The large town of Prato in Tuscany is best known for its textile and leather industries, but also has a substantial historic centre with several places of interest and museums and makes an interesting trip when you are visiting nearby Florence, just half an hour journey by train or a 25 kilometre drive.
The proximity to Florence and the industrial surroundings mean that Prato receives less visitors than it might otherwise have, and we were told that if we passed an afternoon here we would fall under the town's authentic charm...
Italy This Way comment: perhaps the extensive industrial development along the Arno valley around the town and the cloudy day put us in a bad mood, but I have to admit that, despite the many buildings of interest in the town, we were never really enthusiastic..
There was a bit of a run-down feel to parts of the old town and in truth we wished we had spent an extra half-day in Florence instead of visiting. Sorry if we didn't catch you at your best Prato - as visitors can see in all the photos below we did see most of your many highlights!
The historic centre of Prato is still almost entirely surrounded by the original medieval defences, which form a hexagon shape around the old town and the most important monuments and highlights.
The 13th century Prato Duomo is built in the style typical of the region with alternating bands of light and dark marble incorporated in the roman style facade (a style also seen in Siena and Lucca among others) and an attractive square tower to the right.
The principal highlight inside the cathedral are the fresco cycle and a painting of the Life of Saint John the Baptist by Fra Filippo Lippi (15th century). The frescoes in particular are very highly rated by enthusiasts of renaissance art. The duomo also incorporates the Pulpit of the Holy Belt, designed in the first half of the 15th century by Donatello and Michelozzo and unusual in that it is on the outside of the cathedral (to the right of the main entrance)*.
* The Holy Belt was given to the Apostle Thomas just before the Assumption of the Virgin and brought here by a soldier after the second crusade to be presented at the cathedral each year. The original panels by Donatello and Michelozzo are now in the cathedral museum.
Another notable religious monument in Prato is the Church of Santa Maria delle Carceri, built in the 15th century on the Piazza of the same name. Note in particular the terracotta frieze by Andrea della Robbia and the reliefs of the evangelists.
Other notable buildings in the centre of the town include the Palazzo Pretorio*, a very attractive gothic style building from the 13th century and one of the most charming buildings in Prato as well as now being home to the Civic Museum. Nearby, the unassuming 14th century Palazzo Datini was once an important building that played host to Pope Alexander V and Louis of Anjou in 1409.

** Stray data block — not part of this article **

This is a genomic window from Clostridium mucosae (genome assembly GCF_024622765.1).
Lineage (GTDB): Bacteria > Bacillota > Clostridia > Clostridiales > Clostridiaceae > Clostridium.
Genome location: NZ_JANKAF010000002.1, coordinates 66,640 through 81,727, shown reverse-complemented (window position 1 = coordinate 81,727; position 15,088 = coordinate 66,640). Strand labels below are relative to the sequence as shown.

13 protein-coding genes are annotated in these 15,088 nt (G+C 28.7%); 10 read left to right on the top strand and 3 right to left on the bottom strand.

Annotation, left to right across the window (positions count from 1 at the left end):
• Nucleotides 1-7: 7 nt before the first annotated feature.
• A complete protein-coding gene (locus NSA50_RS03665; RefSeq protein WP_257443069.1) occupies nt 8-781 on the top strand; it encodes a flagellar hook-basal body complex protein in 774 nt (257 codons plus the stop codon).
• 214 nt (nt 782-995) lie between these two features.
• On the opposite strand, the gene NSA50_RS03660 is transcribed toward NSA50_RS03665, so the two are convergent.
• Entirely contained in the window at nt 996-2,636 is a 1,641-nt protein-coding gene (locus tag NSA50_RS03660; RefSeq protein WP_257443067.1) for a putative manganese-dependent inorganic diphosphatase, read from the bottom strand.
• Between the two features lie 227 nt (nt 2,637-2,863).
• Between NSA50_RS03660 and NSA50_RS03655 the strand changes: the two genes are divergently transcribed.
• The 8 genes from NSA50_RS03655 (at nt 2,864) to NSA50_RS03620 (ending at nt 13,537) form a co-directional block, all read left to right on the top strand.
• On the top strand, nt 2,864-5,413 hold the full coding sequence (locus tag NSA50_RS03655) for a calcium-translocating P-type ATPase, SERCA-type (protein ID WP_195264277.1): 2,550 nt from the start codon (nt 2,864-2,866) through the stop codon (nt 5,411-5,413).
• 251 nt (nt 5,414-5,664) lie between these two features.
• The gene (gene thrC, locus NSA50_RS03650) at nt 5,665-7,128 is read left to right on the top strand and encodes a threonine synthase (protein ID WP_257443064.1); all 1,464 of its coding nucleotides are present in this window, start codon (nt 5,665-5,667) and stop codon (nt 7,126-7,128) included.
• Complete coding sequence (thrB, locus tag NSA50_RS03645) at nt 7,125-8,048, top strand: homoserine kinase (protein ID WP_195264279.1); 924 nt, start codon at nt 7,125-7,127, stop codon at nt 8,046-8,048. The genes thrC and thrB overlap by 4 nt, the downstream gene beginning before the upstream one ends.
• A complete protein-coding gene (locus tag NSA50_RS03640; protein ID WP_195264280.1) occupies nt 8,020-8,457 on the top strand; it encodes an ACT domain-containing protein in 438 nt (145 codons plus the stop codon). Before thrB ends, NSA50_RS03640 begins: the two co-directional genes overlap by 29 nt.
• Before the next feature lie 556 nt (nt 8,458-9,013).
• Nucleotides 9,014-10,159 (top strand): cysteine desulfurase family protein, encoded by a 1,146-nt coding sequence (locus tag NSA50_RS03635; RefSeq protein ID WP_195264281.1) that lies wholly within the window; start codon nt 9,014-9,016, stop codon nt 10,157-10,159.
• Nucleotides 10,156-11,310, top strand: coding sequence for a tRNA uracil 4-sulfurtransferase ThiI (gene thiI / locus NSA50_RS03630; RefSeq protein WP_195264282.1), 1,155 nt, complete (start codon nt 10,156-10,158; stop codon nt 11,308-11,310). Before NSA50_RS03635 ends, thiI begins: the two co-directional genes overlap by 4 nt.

* The Palazzo Pretorio is also interesting because in the facade you can clearly see the separate stages of development of the building, with the original 13th century part being in red brick to the right and the 14th century addition with arched windows to the left.
The sturdy Castello dell'Imperatore is a fortress that was built for the Holy Roman Emperor Frederick II in the early 13th century and dominates the east of the historic centre of Prato. Inside, the castle buildings have disappeared but you can see small displays in two of the towers and also go up to the top of the walls for a view across the town.
Close to the castle you can stroll along a covered medieval passage called the Cassero.
Of course, as you would expect in a city of this size, there is a wide range of shops and restaurants to choose from. Prato is also home to one of the largest Chinese communities in Italy and you will find many Chinese shops and restaurants here in the streets around via Pistoiese.
And while you are shopping, be sure to also buy some of the biscotti di Prato, the delicious local speciality biscuit made here in the town and perfect with your morning coffee!
Museums and galleries in Prato
The Museo di Pitturo Murale is an important museum which includes works by such renowned renaissance artists as Fra Filippo Lippi
The Museo del Tessuto celebrates the textile industry and heritage in Prato as well as containing several interesting ancient examples of textiles from around the world.
The Centre per l'Arte Contemporanea Pecci includes a sculpture garden, a collection of modern art and various temporary exhibitions. The most important contemporary art museum in Tuscany, it provides a great contrast to all the renaissance and medieval art you see all around you!